The truth is that conversations about sex and sexual wellness in Asia still remain largely frowned upon, which in turn hinders sexual empowerment. The metaverse can play a huge role in destigmatising the topic, and there’s a lot of potential in the space waiting to be tapped on, highlights Eugene. For example, the Academy of Relationship and Sex is looking to build a sexual wellness academy in the metaverse.
“We hope that the academy can play a part in providing objective, accurate and holistic content when it come to sexual wellness, so that individuals can apply this knowledge in their lives. In the long term, this builds a community where individuals collaborate and contribute, are open to listen and share, and collectively create a space for everyone to partake in their own sexual wellness,” Eugene explains. “This is also very in line with the spirit of Web3 and decentralisation, where we gather wisdom from the masses.”
Ultimately, the metaverse is part of the broader sextech venture that helps enhance sexuality and sexual wellness awareness. “I see sextech as an incredibly powerful way to use technology to not only help us find our voices, but change the culture of shame and silence around our bodies,” says Lovehoney’s Bryony. “Technology like the metaverse offers us a huge opportunity to improve upon this accessibility and representation of diverse members of society in the context of wellness.”
Are there any lawas that currently protect women from harassment online?
Simran Toor, lawyer and CEO of non-profit organisation SG Her Empowerment (SHE), which focuses on dealing with issues such as online sexual harms, weighs in:
“The Protection from Harassment Act (POHA) provides protection against both online and realworld harassment acts. POHA makes it a criminal offence to commit cyber stalking or doxxing, or engage in acts that harass, alarm or distresses a victim.
Victims experiencing such acts can consider commencing criminal proceedings against the perpetrator (eg by filing a magistrate’s complaint), commencing a civil action against the perpetrator for damages, or seeking protection orders to prevent the perpetrator from continuing their behaviour.”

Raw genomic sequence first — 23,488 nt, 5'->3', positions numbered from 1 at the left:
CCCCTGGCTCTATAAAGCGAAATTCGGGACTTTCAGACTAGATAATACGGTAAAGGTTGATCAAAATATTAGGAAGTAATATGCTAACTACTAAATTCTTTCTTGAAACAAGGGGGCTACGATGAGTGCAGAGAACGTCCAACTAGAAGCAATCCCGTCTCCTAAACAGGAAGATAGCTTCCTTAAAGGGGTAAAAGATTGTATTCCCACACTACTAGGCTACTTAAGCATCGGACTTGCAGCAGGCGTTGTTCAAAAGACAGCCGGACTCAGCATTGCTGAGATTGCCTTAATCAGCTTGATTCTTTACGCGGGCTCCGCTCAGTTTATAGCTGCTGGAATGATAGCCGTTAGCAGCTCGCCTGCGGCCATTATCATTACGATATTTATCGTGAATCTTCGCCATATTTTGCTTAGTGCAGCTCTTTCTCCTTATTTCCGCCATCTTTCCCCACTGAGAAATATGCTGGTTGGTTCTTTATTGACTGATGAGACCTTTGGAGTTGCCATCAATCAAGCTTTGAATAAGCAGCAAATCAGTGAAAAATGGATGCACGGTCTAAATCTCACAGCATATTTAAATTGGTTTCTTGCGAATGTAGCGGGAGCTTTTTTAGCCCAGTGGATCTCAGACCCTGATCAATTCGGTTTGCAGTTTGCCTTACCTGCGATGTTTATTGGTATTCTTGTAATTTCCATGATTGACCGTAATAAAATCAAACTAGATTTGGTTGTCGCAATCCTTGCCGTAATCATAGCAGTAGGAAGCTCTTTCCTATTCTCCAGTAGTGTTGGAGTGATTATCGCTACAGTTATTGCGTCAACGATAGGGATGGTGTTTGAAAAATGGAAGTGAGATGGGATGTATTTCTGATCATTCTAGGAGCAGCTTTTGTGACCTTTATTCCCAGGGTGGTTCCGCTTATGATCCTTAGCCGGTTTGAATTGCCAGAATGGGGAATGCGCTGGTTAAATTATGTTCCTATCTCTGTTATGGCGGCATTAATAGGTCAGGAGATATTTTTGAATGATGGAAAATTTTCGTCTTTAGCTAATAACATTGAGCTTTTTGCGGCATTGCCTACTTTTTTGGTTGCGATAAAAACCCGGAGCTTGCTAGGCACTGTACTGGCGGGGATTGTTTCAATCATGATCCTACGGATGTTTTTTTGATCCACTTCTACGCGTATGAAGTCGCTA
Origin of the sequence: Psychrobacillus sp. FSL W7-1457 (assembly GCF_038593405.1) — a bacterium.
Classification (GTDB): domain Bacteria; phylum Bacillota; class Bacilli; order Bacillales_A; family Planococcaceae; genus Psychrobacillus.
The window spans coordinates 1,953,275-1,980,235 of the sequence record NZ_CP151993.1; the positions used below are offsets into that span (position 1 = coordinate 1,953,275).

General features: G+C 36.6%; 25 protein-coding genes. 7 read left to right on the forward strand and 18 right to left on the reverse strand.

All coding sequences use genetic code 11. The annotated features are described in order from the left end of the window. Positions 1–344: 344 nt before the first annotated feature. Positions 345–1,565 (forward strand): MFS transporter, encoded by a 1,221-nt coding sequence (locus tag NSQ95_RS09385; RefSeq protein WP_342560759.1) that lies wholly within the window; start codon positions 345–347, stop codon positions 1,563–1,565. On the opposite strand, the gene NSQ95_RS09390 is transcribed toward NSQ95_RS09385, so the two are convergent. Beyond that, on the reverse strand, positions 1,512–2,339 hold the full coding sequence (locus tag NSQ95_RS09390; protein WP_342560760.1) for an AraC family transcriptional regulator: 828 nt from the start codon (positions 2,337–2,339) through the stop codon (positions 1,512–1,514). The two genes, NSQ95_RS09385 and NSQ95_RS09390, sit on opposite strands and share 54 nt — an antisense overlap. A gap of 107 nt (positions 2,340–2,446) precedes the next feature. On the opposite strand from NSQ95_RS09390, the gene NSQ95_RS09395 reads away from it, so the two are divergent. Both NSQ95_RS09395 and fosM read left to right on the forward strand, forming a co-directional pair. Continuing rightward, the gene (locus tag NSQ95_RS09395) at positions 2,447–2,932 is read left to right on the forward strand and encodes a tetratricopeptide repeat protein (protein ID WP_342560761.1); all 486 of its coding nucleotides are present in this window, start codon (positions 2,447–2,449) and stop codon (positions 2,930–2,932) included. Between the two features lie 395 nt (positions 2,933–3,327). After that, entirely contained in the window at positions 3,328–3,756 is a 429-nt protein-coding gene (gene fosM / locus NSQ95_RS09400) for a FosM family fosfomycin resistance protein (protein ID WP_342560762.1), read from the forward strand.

Protect yourself online
Tips from SG Her Empowerment’s Simran Toor:
- If you are facing harmful behaviour online, lodge a report to the platform using the available in-platform reporting function, so that the issue can be looked into quickly.
- When making such a report, it is important to provide background details, context, and even (where appropriate) screenshots evidencing the harmful behaviour. This allows the platform’s reporting centre to have sufficient information to process the report. It will also help with any followup reports or recourse you may wish to undertake. Plus, it means you have easily accessible proof if the perpetrator goes on to delete their account or if you decide to block the perpetrator.
- Understandably, such experiences can cause emotional and mental turmoil that can be long-lasting It can also be daunting to figure out what your legal recourse is, or what next steps can be taken against the perpetrator. SG Her Empowerment is setting up Singapore’s first one-stop support centre for victims/ survivors of online harms to seek information, as well as provide counselling support, and pro bono legal assistance to understand their legal rights. The centre will launch in late January 2023.